Monday, June 8, 2015

The Study of Happiness, A Dissertation Proposal

"The happiest person I know is my father. In happiness research, we distinguish several philosophical approaches to the notion of happiness (Haybron, 2000). I will examine three distinct paths of inquiry before formulating my dissertation thesis.

While in colloquial parlance “happiness” typically signifies a psychological state, Aristotelian happiness raises a question of societal values: how a person’s well-being compares to that of his or her neighbors, how enviable his life is. A person’s entire character is at stake, and lifetime is but an opportunity to build an estimable reputation. “Count no man happy until he’s dead,” Solon, an Athenian thinker, advised.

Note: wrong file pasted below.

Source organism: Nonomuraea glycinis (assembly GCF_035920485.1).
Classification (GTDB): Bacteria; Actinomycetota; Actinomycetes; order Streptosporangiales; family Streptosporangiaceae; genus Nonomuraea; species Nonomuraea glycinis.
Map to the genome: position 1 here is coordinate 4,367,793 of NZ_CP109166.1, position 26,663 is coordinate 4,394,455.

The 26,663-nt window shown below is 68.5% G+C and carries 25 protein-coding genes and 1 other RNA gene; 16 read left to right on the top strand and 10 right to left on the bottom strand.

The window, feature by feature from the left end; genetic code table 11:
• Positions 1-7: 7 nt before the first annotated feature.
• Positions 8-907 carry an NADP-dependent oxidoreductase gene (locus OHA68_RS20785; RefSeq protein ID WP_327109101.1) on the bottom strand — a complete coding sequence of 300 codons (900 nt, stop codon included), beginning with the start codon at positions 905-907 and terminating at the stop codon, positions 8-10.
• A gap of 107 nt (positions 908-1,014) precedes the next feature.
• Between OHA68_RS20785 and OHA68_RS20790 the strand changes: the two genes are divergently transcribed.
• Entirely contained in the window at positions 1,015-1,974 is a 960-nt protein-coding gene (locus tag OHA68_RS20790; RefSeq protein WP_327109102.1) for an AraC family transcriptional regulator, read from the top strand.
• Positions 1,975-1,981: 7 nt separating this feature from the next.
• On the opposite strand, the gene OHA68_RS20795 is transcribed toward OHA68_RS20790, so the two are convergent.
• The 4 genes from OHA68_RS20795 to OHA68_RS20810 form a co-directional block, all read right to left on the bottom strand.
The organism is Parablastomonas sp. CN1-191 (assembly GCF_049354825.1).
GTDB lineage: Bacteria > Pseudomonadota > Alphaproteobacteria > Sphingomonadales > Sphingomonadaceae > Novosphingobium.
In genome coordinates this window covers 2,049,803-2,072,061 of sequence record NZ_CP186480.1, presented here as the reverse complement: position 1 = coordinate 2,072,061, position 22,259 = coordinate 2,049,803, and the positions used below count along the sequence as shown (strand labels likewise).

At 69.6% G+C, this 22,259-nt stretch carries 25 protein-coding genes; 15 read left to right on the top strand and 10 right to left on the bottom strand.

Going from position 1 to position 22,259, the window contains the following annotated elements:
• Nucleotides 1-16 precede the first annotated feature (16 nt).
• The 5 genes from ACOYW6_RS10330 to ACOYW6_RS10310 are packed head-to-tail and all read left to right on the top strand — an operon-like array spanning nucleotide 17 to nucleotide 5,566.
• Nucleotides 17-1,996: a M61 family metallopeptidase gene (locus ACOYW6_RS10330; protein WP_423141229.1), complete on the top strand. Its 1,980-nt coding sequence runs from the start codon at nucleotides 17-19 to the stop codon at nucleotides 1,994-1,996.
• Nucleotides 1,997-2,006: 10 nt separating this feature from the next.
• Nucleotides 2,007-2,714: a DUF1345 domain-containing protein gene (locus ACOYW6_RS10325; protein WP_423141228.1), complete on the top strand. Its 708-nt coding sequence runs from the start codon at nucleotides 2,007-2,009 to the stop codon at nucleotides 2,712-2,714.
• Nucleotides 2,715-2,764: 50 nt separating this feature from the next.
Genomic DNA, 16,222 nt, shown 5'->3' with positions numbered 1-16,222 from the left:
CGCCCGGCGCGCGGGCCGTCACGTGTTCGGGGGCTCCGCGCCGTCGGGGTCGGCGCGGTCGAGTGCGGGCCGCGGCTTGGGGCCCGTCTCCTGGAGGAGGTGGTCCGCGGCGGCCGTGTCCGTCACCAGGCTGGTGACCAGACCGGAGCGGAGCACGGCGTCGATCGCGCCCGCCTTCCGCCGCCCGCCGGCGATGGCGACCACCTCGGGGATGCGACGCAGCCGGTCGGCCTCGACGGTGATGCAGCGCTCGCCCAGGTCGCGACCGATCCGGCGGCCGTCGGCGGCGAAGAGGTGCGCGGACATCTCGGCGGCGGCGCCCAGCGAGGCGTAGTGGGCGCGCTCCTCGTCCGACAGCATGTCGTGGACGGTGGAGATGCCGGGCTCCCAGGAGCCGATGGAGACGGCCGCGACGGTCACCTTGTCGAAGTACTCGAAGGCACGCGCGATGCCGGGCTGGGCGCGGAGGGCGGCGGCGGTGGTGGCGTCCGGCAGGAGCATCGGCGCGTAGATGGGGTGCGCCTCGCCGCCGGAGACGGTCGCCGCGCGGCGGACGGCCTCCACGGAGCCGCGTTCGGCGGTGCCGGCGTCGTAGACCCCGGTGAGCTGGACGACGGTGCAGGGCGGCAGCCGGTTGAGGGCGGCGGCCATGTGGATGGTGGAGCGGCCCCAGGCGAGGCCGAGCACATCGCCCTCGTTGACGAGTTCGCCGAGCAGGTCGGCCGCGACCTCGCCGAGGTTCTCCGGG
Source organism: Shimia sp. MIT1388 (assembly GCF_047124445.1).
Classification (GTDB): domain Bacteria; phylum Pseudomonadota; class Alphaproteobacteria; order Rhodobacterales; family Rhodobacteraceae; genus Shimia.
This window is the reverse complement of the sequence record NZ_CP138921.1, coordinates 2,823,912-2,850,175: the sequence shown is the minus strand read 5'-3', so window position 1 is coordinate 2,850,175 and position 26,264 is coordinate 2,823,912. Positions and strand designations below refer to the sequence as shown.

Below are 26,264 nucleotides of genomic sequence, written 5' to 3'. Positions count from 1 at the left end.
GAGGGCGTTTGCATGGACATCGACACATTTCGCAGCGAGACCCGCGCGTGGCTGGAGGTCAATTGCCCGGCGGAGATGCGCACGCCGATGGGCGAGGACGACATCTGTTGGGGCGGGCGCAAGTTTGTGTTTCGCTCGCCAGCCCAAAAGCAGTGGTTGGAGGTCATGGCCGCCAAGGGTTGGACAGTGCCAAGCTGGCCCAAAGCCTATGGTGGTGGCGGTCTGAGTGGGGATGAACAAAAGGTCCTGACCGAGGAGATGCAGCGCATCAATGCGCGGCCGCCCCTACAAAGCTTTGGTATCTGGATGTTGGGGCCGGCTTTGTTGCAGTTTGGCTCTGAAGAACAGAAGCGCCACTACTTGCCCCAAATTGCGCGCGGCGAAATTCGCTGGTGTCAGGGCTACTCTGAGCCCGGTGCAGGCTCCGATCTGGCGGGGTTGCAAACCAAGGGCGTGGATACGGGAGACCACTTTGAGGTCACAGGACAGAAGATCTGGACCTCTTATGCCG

My father, a professor of electrical engineering at Stanford, in his forties started building and installing solar photovoltaic panels for businesses and homes in the burgeoning Silicon Valley. At the beginning, his company survived off research grants and boutique contracts, for example, designing solar panels for an auto race across the Australian outback. In the past fifteen years, as the costs of energy skyrocketed, his contracts grew exponentially and now include universities, banks, trucking companies, national store chains, auto manufacturers, and various government agencies. Two years ago, the company went public, and since then its stock quintupled in value. . . ."

Read the continuation of this story in Redivider 12.2, now available for purchase.

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